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Rave Review from The Irish Times: Marilyn and Me review: An unlikely friendship

In 1954 Marilyn Monroe visited American troops stationed in Korea.

In 1954 Marilyn Monroe visited American troops stationed in Korea.

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The Korean war (1950-1953) is commonly referred to in the anglophone world as the Forgotten War – but by whom?

The Korean conflict has been consigned to a footnote in American history. This is to underestimate grossly its importance: not only as the first major conflagration and carve-up along Cold War lines, which still resonates today in the Trump administration’s agitation over North Korea’s nuclear capability; but also because of the sheer devastation it caused the country. Between three and four million people lost their lives; as many as 70 per cent were civilians. Destruction was particularly acute in the north, which was subjected to more than two years of sustained American bombing, including the first use of napalm. Roughly 25 per cent of Korea’s prewar population was killed. Damage was also widespread in the south, where Seoul changed hands four times.

Largely elided from American historical discourse, and too painful to be passed on to younger generations of South Koreans by those who survived, in the popular consciousness the most significant fact about the Korean war is that for four days in 1954, Marilyn Monroe entertained American troops stationed there.

This war and its aftermath is the world inhabited by the heroine and first-person narrator of this novel, Alice J Kim – real name Kim Ae-sun. The novel opens in Seoul in February 1954, six months after the armistice but with military tensions still high; American troops are present in force, and the country is devastated. Alice is working as a typist on the US base, where she is the only Korean woman making a living off the American military without being a prostitute – although everyone assumes that she is. “Only whores or spies take on an easy to pronounce foreign name.”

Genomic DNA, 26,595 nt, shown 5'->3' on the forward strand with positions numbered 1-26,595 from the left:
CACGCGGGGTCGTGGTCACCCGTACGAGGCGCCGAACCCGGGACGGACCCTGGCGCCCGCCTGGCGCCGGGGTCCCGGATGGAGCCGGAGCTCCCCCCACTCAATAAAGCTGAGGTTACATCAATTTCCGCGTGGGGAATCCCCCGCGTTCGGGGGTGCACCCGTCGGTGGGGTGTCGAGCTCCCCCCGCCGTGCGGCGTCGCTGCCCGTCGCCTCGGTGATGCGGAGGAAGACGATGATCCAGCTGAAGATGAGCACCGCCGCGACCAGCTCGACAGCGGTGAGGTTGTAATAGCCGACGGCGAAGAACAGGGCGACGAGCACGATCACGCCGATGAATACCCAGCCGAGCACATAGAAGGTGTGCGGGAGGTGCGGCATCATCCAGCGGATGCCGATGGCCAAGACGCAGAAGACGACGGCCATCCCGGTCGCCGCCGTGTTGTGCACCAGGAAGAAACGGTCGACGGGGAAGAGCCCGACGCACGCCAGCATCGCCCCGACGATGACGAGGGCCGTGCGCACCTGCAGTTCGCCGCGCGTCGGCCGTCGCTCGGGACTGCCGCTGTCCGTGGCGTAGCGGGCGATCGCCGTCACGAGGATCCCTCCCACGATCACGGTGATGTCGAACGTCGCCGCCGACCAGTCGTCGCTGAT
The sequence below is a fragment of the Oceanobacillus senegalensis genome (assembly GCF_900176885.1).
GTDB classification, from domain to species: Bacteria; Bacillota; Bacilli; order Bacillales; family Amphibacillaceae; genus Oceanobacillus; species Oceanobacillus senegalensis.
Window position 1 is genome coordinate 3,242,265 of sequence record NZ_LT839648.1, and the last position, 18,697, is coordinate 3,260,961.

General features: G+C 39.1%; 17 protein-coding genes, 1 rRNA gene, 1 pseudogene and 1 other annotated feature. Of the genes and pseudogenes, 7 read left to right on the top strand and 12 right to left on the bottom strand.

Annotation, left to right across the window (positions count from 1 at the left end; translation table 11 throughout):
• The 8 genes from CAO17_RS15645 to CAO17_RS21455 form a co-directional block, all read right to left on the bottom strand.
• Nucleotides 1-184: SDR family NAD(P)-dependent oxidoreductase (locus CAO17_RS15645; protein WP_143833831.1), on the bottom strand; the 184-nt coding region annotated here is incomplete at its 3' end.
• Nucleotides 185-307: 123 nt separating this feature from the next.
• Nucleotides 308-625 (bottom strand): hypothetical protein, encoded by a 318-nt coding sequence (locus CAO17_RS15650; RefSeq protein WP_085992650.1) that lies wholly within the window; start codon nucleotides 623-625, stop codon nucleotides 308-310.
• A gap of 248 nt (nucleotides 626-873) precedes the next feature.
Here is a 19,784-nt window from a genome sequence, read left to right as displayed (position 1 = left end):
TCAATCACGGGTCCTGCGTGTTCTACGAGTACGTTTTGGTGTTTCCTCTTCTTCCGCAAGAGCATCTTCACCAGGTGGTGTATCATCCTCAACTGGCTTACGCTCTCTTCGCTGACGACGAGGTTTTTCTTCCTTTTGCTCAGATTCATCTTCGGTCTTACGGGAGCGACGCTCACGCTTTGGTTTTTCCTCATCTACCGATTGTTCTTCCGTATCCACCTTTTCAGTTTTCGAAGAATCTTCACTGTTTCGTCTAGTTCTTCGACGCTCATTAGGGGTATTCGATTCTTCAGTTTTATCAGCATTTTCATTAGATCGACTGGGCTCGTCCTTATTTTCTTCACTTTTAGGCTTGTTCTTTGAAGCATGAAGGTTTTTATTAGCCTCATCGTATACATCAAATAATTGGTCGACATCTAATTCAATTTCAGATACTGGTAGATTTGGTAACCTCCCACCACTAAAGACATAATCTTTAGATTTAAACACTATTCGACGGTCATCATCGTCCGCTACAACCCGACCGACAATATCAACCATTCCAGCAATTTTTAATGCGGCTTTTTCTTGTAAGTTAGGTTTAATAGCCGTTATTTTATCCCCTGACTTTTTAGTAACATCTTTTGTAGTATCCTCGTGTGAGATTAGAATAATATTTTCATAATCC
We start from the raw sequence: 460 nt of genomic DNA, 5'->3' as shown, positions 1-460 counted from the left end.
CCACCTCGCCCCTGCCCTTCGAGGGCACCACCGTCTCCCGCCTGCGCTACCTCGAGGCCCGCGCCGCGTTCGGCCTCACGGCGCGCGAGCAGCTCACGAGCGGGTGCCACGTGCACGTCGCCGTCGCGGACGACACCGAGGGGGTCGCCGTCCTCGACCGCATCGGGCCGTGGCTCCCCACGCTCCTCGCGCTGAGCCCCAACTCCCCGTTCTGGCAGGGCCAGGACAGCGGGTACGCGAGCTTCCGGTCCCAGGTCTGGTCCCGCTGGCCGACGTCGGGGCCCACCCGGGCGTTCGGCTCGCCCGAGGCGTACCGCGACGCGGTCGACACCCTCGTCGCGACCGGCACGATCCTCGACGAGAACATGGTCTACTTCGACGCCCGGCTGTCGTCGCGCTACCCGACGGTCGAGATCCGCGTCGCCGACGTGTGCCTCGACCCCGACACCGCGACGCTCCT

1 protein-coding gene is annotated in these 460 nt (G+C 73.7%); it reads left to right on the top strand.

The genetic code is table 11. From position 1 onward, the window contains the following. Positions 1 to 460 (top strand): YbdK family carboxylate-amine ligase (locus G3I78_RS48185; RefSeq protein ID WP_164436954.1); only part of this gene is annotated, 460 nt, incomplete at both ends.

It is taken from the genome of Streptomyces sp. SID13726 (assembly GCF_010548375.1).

Traumatic past

When Marilyn Monroe takes time out from her Japanese honeymoon with Joe DiMaggio to tour Korea, Alice is selected as her translator, because of her trilingual skills. With her prematurely grey hair which she dyes with beer, her fraying lace gloves that hide (self-inflicted) burn marks on her hands, and the memories she fears will engulf her, Alice is suffering from PTSD, and so initially subdued in the presence of the famous Hollywood starlet. “War had killed the love and hope and warmth within me, but it had also spared me. I covered my face with my hands, sobbing out the last bit of love to shore up the life remaining inside.”

But as these two women form an unlikely, temporary friendship, the story of Alice’s traumatic experiences in the conflict emerges, and when she becomes embroiled in a sting operation involving the entrapment of a Communist spy she is forced to confront the past she has been trying so hard to repress.

‘Screaming refugees’

The narrative alternates between 1954 and the years 1947-50, and much of Alice’s suffering is related to her pre-war love life. Her two ex-lovers, who reappear in her post-war present, are married writer Yo Min-Hwan and Joseph Pines, an American spy posing as a missionary. They form a naïve ménage a trois, which ends abruptly when she betrays one with the other.

She is also haunted by her failure to protect two little girls in her charge during the strife, Yo’s daughter Song-ha, and Chong-nim, an orphan “who grabbed my hand trustingly as we escaped Hungnam amid ten thousand screaming refugees”.

Alice is a suicide survivor who is planning another attempt. Obviously written with an eye to possible filmisation (Lee is a successful screenwriter), hardly a word is wasted in this beautifully written short novel, especially during the early scene-setting sections. However, the cathartic effects, delineated in the denouement, of Alice’s time with Marilyn, are at best tenuous and at worst contrived. It is telling that the only way to get a Western audience interested in a neglected international episode is to drag in one of its most legendary cultural icons, kicking and screaming, rather than focusing solely on the validity of an indigenous woman’s experiences. But maybe that was a calculated compromise, deemed judicious. The work is, nevertheless, a necessary and timely act of reclamation and remembrance for the so-called Forgotten War.